WASHINGTON (Aug. 19, 2019) — Sens. Chris Van Hollen (D-MD) and Chris Coons (D-DE) traveled with CARE to see how U.S.
CARE’s programming in Uganda is in response to armed conflict, natural disasters and economic and social marginalization, mainly in rural areas of the country. We target vulnerable communities such as the extreme poor, internally displaced people, and women and children to provide assistance and opportunities for sustainable development.
With its unifying framework, CARE addresses the root causes of poverty by considering human conditions, social positions, and environment. In all strategic directions CARE’s programming is used to bring change in communities.
Emergency alert: Fighting in South Sudan has resulted in streams of refugees fleeing into Uganda. Find out what CARE is doing to help >
Jane* fled South Sudan for Uganda with her three sisters last year. Armed forces threatened her family and Jane’s parents sent their children away knowing their lives were in danger. It took them five days to reach Uganda’s Imvepi refugee settlement.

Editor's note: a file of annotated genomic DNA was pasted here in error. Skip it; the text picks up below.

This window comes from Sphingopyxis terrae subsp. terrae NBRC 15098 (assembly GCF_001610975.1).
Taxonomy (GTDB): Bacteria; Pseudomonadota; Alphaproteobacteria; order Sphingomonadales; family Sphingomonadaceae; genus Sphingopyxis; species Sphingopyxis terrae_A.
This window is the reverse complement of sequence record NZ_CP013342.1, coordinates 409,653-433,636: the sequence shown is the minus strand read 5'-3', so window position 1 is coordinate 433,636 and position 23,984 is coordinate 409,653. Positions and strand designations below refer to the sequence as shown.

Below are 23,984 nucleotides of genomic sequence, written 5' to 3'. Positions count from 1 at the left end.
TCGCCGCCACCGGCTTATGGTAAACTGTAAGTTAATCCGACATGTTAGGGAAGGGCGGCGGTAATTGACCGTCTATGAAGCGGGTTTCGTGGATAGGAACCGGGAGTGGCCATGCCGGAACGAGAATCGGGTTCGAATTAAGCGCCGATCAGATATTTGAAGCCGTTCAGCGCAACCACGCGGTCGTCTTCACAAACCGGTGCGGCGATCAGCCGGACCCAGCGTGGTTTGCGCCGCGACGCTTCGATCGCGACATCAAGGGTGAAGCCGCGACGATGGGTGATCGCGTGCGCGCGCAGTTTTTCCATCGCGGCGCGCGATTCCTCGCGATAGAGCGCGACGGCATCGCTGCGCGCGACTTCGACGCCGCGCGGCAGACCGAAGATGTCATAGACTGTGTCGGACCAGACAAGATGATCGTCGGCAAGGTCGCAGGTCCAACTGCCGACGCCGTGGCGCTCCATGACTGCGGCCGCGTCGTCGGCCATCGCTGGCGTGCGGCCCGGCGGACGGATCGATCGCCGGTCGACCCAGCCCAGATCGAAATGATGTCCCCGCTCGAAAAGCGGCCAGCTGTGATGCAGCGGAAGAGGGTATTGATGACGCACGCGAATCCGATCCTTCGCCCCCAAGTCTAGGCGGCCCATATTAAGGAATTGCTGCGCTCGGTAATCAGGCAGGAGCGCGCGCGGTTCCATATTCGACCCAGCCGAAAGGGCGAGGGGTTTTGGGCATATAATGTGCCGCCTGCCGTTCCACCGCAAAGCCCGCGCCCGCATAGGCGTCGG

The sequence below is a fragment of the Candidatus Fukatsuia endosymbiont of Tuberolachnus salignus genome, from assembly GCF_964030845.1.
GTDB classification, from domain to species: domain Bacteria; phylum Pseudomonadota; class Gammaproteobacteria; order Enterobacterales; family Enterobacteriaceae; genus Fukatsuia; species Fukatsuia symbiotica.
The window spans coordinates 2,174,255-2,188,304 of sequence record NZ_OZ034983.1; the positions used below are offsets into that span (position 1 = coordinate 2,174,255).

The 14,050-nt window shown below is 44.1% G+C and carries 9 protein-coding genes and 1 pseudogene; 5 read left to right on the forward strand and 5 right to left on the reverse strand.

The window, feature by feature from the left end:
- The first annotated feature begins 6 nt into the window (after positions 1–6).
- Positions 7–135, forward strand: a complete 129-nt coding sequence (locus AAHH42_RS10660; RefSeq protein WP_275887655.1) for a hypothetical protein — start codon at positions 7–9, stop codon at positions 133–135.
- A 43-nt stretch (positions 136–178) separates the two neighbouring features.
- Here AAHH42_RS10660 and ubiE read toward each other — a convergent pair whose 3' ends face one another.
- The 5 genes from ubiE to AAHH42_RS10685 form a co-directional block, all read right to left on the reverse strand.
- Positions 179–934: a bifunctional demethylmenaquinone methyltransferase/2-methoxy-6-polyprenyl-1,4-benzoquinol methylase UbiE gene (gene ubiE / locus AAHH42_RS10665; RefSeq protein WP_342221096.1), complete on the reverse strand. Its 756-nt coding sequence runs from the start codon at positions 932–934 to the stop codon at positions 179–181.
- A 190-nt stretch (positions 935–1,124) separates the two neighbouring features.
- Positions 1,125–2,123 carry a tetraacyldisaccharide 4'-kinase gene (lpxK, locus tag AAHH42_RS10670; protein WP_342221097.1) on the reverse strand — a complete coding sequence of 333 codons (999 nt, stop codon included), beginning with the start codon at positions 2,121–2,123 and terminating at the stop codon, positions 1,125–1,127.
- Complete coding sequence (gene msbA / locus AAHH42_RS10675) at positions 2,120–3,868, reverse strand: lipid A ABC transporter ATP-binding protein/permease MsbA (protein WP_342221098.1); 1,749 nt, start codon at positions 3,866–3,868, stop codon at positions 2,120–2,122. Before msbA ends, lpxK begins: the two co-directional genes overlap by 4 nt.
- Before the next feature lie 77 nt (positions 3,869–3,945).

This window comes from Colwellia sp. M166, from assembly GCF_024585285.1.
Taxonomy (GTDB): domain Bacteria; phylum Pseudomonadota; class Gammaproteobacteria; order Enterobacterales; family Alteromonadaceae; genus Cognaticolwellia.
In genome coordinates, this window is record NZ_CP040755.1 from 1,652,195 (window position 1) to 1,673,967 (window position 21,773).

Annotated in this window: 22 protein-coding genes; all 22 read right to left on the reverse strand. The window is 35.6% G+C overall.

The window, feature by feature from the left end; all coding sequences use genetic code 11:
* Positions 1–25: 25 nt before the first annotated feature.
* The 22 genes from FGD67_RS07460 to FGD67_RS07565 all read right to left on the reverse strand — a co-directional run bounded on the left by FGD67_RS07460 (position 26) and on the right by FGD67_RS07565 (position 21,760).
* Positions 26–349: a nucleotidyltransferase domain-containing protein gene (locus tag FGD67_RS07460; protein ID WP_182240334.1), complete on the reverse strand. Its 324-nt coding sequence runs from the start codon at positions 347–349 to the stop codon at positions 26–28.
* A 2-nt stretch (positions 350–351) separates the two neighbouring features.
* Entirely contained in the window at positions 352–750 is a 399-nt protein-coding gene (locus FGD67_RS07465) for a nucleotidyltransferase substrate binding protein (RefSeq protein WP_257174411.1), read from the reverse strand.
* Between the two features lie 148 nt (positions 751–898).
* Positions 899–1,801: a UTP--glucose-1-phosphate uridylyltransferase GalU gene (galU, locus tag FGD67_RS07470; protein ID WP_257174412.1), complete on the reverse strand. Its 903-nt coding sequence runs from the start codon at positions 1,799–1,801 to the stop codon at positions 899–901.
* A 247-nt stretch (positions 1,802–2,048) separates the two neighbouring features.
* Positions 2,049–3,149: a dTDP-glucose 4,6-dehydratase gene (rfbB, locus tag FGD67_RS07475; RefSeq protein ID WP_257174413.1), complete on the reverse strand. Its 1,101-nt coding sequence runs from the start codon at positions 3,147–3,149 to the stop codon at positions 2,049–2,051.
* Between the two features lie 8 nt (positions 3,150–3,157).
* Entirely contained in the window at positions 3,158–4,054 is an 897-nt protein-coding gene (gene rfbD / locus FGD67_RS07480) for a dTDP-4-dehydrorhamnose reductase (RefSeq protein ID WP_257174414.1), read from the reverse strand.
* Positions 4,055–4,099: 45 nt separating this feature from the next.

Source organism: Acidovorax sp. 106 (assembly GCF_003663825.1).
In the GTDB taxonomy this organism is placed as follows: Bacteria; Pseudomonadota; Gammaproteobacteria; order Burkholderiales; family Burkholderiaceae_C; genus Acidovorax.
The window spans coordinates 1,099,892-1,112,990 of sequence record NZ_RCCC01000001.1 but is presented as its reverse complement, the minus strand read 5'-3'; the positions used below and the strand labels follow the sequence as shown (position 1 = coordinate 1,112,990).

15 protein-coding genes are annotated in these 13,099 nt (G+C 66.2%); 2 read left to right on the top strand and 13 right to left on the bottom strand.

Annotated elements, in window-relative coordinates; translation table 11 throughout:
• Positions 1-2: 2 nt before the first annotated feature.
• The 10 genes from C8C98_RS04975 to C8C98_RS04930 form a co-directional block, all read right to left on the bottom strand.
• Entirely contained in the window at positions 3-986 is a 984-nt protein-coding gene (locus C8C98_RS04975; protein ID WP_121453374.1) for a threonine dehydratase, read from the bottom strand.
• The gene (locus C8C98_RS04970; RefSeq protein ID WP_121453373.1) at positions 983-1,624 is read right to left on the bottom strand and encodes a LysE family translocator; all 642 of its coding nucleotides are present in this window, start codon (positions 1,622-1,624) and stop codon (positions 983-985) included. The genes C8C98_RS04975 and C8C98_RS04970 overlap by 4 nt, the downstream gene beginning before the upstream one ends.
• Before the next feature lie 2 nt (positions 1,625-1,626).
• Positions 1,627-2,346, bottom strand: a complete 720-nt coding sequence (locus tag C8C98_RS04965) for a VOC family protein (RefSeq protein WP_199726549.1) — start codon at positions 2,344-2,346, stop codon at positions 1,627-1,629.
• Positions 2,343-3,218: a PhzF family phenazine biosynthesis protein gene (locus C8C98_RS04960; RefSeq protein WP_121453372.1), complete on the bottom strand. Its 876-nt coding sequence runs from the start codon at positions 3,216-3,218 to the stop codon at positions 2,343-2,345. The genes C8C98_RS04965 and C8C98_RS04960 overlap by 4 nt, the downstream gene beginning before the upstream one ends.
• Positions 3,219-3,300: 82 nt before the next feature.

In the heat of the day, Lillian, Scobia and Viola help each other carry large, heavy pieces of wood from a collection point to the temporary shelter they are trying to make into a home at Imvepi refugee settlement in Uganda.
Two bedsheets and two sets of clothes. That’s all 20-year-old Viola Jackline was able to take with her on her arduous two-week trek by foot from South Sudan to Uganda. Violence in South Sudan drove Viola, her three siblings and their grandmother from their home.
Earlier this year, tens of thousands of Congolese risked their lives to flee their conflict-ridden country and seek refuge in Uganda. Pema* is one of them. At the time, fighting was raging in Ituri, her home province, in the Democratic Republic of Congo.
Mafi* holds her newborn daughter as she puts her hand gently on her little tummy. Shortly before fleeing the Democratic Republic of Congo, four armed men raped Mafi and she became pregnant.
D. R. Congo: One of the World’s Forgotten Humanitarian Crises in Urgent Need of International Attention
A surge in violent conflict and inter-communal tensions has forced more than 781,000 Congolese, many of them women and children, to flee their homes since 2017.